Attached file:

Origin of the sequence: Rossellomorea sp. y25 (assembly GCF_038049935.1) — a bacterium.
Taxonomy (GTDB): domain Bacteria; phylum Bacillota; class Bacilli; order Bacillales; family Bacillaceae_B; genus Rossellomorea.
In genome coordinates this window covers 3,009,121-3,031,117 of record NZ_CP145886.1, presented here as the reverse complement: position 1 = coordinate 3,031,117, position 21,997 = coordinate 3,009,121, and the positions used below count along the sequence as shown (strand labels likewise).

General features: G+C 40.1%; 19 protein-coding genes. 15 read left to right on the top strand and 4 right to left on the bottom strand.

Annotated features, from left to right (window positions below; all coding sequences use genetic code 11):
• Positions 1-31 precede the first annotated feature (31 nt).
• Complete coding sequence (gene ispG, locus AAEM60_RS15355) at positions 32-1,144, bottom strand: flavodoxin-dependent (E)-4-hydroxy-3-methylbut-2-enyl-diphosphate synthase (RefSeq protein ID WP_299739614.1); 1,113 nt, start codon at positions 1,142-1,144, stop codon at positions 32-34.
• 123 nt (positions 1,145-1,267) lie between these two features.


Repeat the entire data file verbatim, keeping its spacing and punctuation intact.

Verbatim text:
Origin of the sequence: Rossellomorea sp. y25 (assembly GCF_038049935.1) — a bacterium.
Taxonomy (GTDB): domain Bacteria; phylum Bacillota; class Bacilli; order Bacillales; family Bacillaceae_B; genus Rossellomorea.
In genome coordinates this window covers 3,009,121-3,031,117 of record NZ_CP145886.1, presented here as the reverse complement: position 1 = coordinate 3,031,117, position 21,997 = coordinate 3,009,121, and the positions used below count along the sequence as shown (strand labels likewise).

General features: G+C 40.1%; 19 protein-coding genes. 15 read left to right on the top strand and 4 right to left on the bottom strand.

Annotated features, from left to right (window positions below; all coding sequences use genetic code 11):
• Positions 1-31 precede the first annotated feature (31 nt).
• Complete coding sequence (gene ispG, locus AAEM60_RS15355) at positions 32-1,144, bottom strand: flavodoxin-dependent (E)-4-hydroxy-3-methylbut-2-enyl-diphosphate synthase (RefSeq protein ID WP_299739614.1); 1,113 nt, start codon at positions 1,142-1,144, stop codon at positions 32-34.
• 123 nt (positions 1,145-1,267) lie between these two features.